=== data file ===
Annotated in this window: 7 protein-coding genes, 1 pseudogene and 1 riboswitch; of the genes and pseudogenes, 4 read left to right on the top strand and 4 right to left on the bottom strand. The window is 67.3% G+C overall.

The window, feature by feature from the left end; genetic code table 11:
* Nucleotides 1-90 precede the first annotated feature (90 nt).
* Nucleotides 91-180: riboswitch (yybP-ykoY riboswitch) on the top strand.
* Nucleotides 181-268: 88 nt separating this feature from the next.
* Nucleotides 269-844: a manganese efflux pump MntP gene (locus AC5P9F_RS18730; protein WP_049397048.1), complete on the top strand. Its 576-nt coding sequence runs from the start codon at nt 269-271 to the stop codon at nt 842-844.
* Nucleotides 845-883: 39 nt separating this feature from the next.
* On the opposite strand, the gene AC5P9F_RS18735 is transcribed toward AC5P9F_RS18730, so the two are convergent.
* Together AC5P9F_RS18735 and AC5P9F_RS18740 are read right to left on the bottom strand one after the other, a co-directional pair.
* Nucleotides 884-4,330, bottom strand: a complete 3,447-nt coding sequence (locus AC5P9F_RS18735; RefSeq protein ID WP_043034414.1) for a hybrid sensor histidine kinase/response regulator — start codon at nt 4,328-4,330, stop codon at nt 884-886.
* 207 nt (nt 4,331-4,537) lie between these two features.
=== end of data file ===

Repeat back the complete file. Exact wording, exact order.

Annotated in this window: 7 protein-coding genes, 1 pseudogene and 1 riboswitch; of the genes and pseudogenes, 4 read left to right on the top strand and 4 right to left on the bottom strand. The window is 67.3% G+C overall.

The window, feature by feature from the left end; genetic code table 11:
* Nucleotides 1-90 precede the first annotated feature (90 nt).
* Nucleotides 91-180: riboswitch (yybP-ykoY riboswitch) on the top strand.
* Nucleotides 181-268: 88 nt separating this feature from the next.
* Nucleotides 269-844: a manganese efflux pump MntP gene (locus AC5P9F_RS18730; protein WP_049397048.1), complete on the top strand. Its 576-nt coding sequence runs from the start codon at nt 269-271 to the stop codon at nt 842-844.
* Nucleotides 845-883: 39 nt separating this feature from the next.
* On the opposite strand, the gene AC5P9F_RS18735 is transcribed toward AC5P9F_RS18730, so the two are convergent.
* Together AC5P9F_RS18735 and AC5P9F_RS18740 are read right to left on the bottom strand one after the other, a co-directional pair.
* Nucleotides 884-4,330, bottom strand: a complete 3,447-nt coding sequence (locus AC5P9F_RS18735; RefSeq protein ID WP_043034414.1) for a hybrid sensor histidine kinase/response regulator — start codon at nt 4,328-4,330, stop codon at nt 884-886.
* 207 nt (nt 4,331-4,537) lie between these two features.